In short, unpleasant as was my predicament, at best, I saw much reason to congratulate myself that I was on the losing side, rather than the triumphant one. Not only does this parallel description of the former and the present state of the building give a vivid description of the office and represents the flow of time, it also depicts the political situation in the country. Meanwhile, there I was, a Surveyor of the Revenue, and, so far as I have been able to understand, as good a Surveyor as need be. With the customary infirmity of temper that characterizes this unhappy fowl, she appears, by the fierceness of her beak and eye and the general truculency of her attitude, to threaten mischief to the inoffensive community; and especially to warn all citizens, careful of their safety, against intruding on the premises which she overshadows with her wings. The first time was three or four years since, when I favored the readerinexcusably, and for no earthly reason, that either the indulgent reader or the intrusive author could imaginewith a description of my way of life in the deep quietude of an Old Manse. He wants to write his own version of this incredible story, but has major writer's block—until he gets fired, finds himself scorned and rejected by his former employees, and suddenly feels a connection Hester Prynne. There has been a Custom House in Salem since 1649, collecting taxes on imported cargos first for the British Government during the Colonial period, then for the American Government after the establishment of the in 1789.
Here and there, perchance, the walls may remain almost complete; but elsewhere may be only a shapeless mound, cumbrous with its very strength, and overgrown, through long years of peace and neglect, with grass and alien weeds. From that moment, the narrator cannot stop thinking about Hester and her life, intrigued both by the story and old forgotten urge for writing evoked after reading the manuscript. The Inspector is the most light-hearted of the workers, constantly laughing and talking in spite of his age. The Custom-House: Introductory Summary: The Custom House Introductory to The Scarlet Letter A writer of story-books! The rest of the manuscript contains the information about her life and sufferings, as the novel will reveal later. Nor must we forget the captains of the rusty little schooners that bring firewood from the British provinces; a rough-looking set of tarpaulins, without the alertness of the Yankee aspect, but contributing an item of no slight importance to our decaying trade. Macbeth as told in summary series of texts. He describes the custom-office as a building in Salem, located at the entrance of the former busy wharf that was teeming with people once, but is now a bit shabby and desolated, with only several bored gentlemen working there.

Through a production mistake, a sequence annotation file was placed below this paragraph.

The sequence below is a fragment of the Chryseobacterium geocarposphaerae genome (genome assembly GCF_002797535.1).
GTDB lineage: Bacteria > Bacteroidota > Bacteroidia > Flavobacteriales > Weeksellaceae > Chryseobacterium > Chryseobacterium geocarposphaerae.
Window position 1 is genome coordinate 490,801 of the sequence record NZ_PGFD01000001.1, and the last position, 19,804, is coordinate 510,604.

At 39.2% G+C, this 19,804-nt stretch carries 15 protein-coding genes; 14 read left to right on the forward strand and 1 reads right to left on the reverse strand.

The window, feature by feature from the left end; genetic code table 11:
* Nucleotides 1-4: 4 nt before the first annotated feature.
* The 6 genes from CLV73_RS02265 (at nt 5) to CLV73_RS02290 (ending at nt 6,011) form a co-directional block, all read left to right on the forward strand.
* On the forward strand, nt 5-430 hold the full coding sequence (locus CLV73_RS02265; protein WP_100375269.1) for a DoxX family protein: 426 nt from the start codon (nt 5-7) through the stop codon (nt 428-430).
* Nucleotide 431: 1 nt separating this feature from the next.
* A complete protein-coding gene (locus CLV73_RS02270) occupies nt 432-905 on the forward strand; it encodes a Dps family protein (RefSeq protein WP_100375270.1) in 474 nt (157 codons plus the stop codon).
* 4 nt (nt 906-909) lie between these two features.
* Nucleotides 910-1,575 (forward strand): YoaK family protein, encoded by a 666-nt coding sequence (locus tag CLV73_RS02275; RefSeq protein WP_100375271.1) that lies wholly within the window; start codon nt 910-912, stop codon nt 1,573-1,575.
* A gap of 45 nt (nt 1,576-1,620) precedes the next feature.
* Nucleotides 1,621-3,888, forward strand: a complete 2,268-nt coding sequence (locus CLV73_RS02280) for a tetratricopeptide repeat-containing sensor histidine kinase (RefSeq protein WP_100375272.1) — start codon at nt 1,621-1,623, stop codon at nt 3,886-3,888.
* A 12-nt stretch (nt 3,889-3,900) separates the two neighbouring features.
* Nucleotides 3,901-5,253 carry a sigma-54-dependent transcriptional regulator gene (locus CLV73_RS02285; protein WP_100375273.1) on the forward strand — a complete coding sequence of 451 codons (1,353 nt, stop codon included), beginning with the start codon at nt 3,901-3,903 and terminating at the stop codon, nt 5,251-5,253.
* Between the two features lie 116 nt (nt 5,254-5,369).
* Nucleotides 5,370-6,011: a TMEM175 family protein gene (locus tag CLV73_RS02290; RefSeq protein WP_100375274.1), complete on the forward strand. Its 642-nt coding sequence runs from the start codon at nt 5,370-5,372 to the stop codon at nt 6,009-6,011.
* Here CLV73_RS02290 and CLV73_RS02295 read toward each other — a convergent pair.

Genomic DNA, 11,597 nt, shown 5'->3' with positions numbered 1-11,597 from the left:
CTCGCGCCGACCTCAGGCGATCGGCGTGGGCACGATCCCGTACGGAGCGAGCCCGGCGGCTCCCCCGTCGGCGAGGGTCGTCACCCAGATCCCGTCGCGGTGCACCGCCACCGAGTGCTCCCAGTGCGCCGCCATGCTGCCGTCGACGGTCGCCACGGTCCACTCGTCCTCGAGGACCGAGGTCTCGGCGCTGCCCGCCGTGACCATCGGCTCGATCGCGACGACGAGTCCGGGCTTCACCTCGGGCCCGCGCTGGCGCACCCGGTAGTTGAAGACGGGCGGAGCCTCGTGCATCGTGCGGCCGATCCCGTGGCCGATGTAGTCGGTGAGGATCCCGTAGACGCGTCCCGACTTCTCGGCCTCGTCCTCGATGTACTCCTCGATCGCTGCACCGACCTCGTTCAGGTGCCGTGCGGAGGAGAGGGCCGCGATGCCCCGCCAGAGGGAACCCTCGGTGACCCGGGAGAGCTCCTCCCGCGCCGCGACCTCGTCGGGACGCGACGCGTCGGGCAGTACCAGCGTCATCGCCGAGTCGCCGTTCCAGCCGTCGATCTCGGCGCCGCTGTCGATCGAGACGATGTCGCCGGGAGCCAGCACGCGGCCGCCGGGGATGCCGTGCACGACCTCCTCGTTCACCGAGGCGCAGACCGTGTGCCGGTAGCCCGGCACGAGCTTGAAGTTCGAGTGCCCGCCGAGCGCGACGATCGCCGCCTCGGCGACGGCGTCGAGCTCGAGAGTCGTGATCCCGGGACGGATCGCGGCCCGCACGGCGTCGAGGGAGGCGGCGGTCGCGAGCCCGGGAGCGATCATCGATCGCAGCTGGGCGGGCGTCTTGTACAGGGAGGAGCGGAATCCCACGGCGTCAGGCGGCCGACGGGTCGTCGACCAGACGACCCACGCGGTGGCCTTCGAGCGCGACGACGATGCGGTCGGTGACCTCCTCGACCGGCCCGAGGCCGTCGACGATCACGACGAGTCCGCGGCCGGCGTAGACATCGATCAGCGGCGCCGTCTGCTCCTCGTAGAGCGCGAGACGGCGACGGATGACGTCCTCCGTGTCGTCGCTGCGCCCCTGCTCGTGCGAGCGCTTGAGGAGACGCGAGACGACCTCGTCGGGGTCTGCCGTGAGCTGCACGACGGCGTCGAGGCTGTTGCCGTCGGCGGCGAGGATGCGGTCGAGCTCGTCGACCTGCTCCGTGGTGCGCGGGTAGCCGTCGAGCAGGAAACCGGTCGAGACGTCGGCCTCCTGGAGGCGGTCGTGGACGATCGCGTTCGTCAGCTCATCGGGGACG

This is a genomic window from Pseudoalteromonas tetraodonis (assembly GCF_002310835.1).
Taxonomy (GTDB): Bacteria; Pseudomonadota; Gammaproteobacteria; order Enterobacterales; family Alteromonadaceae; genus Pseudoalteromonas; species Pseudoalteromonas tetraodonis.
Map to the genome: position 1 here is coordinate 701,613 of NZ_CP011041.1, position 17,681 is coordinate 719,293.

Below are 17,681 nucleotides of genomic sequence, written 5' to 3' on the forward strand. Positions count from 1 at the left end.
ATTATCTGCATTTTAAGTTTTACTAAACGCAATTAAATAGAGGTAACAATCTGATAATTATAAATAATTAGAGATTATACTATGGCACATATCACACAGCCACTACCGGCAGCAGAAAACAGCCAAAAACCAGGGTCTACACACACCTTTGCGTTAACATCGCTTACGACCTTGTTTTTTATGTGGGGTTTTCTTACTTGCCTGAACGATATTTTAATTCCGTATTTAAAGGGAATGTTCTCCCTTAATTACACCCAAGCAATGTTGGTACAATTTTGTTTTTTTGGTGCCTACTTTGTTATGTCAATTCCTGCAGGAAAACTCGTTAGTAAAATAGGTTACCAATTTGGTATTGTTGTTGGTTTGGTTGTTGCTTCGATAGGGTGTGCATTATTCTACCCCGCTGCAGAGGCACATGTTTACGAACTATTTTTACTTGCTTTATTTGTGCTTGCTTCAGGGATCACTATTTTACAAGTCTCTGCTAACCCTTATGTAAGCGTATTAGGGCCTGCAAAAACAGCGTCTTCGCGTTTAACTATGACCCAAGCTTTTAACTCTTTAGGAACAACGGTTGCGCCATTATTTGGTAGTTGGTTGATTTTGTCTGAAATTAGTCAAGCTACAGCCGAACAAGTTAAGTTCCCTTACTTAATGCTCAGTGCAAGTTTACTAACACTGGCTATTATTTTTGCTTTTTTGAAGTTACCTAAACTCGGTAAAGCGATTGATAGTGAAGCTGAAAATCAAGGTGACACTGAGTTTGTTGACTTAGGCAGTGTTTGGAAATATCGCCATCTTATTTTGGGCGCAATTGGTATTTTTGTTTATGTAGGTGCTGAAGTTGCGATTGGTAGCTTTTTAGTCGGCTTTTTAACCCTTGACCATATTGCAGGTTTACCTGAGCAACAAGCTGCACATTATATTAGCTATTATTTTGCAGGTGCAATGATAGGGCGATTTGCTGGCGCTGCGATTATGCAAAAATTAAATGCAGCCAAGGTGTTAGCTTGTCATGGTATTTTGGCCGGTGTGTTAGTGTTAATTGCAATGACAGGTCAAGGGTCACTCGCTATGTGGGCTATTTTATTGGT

For these three or four days I have been observing a little Mediterranean boy, from Malaga, not more than ten or eleven years old, but who is already a citizen of the world, and seems to be just as gay and contented on the deck of a Yankee coal-vessel as he could be while playing beside his mother's door. The Collector's offices were furnished with rich colors and fine furniture. Related Links: To link to this The custom-house introductory to 'The scarlet letter' Summary page, copy the following code to your site: The custom-house introductory to 'The scarlet letter' Summary. It is good for me, on many accounts, that my life has had this passage in it. Although this narrator seems to have much in common with Nathaniel Hawthorne himself—Hawthorne also worked as a customs officer, lost his job due to political changes, and had Puritan ancestors whose legacy he considered both a blessing and a curse—it is important not to conflate the two storytellers.
To observe and define his character, however, under such disadvantages, was as difficult a task as to trace out and build up anew, in imagination, an old fortress, like Ticonderoga, from a view of its gray and broken ruins. In this case the narrator, despite his torpid slumber of insipid duty to job and country, has been awakened to his mission, and he accepts it, revealing to us the mystery of the letter, no matter the consequences for him and his community. In his case, it is his relative youth and vitality that custom him from the the customs officers. They were documents, in short, not official, but of a private nature, or, at least, written in his private capacity, and apparently with his own hand. On some such morning, when three or four vessels happen to have arrived at once usually from Africa or South America--or to be on the verge of their departure thitherward, there is a sound of frequent feet passing briskly up and down the granite steps. The real human being, all this time, with his head safely on his shoulders, had brought himself to the comfortable conclusion, that every thing was for the best; and, making an investment in ink, paper, and steel-pens, had opened his long-disused writing-desk, and was again a literary man. The narrator spends his days at the customhouse trying to amuse himself because few ships come to Salem anymore.